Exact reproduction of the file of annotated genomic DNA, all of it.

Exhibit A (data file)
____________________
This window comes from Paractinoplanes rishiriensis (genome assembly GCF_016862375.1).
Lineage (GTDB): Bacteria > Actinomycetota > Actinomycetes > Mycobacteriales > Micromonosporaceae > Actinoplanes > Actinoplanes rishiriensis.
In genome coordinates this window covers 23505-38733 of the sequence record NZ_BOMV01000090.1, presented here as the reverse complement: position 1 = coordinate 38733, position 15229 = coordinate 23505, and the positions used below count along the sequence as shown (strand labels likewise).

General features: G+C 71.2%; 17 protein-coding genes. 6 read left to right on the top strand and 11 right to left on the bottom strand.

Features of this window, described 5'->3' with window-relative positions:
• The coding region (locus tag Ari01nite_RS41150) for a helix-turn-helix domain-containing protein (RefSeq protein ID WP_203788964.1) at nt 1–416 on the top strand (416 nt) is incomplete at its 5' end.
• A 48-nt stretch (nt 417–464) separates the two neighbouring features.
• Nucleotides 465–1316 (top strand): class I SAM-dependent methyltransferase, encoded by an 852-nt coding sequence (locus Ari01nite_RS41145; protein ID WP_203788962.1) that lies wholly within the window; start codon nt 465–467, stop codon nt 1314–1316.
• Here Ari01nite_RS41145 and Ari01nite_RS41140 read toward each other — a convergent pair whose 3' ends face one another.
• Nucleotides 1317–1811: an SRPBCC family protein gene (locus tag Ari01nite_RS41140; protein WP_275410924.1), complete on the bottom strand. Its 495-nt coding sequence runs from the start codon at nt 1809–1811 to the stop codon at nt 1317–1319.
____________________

This window comes from Paractinoplanes rishiriensis (genome assembly GCF_016862375.1).
Lineage (GTDB): Bacteria > Actinomycetota > Actinomycetes > Mycobacteriales > Micromonosporaceae > Actinoplanes > Actinoplanes rishiriensis.
In genome coordinates this window covers 23505-38733 of the sequence record NZ_BOMV01000090.1, presented here as the reverse complement: position 1 = coordinate 38733, position 15229 = coordinate 23505, and the positions used below count along the sequence as shown (strand labels likewise).

General features: G+C 71.2%; 17 protein-coding genes. 6 read left to right on the top strand and 11 right to left on the bottom strand.

Features of this window, described 5'->3' with window-relative positions:
• The coding region (locus tag Ari01nite_RS41150) for a helix-turn-helix domain-containing protein (RefSeq protein ID WP_203788964.1) at nt 1–416 on the top strand (416 nt) is incomplete at its 5' end.
• A 48-nt stretch (nt 417–464) separates the two neighbouring features.
• Nucleotides 465–1316 (top strand): class I SAM-dependent methyltransferase, encoded by an 852-nt coding sequence (locus Ari01nite_RS41145; protein ID WP_203788962.1) that lies wholly within the window; start codon nt 465–467, stop codon nt 1314–1316.
• Here Ari01nite_RS41145 and Ari01nite_RS41140 read toward each other — a convergent pair whose 3' ends face one another.
• Nucleotides 1317–1811: an SRPBCC family protein gene (locus tag Ari01nite_RS41140; protein WP_275410924.1), complete on the bottom strand. Its 495-nt coding sequence runs from the start codon at nt 1809–1811 to the stop codon at nt 1317–1319.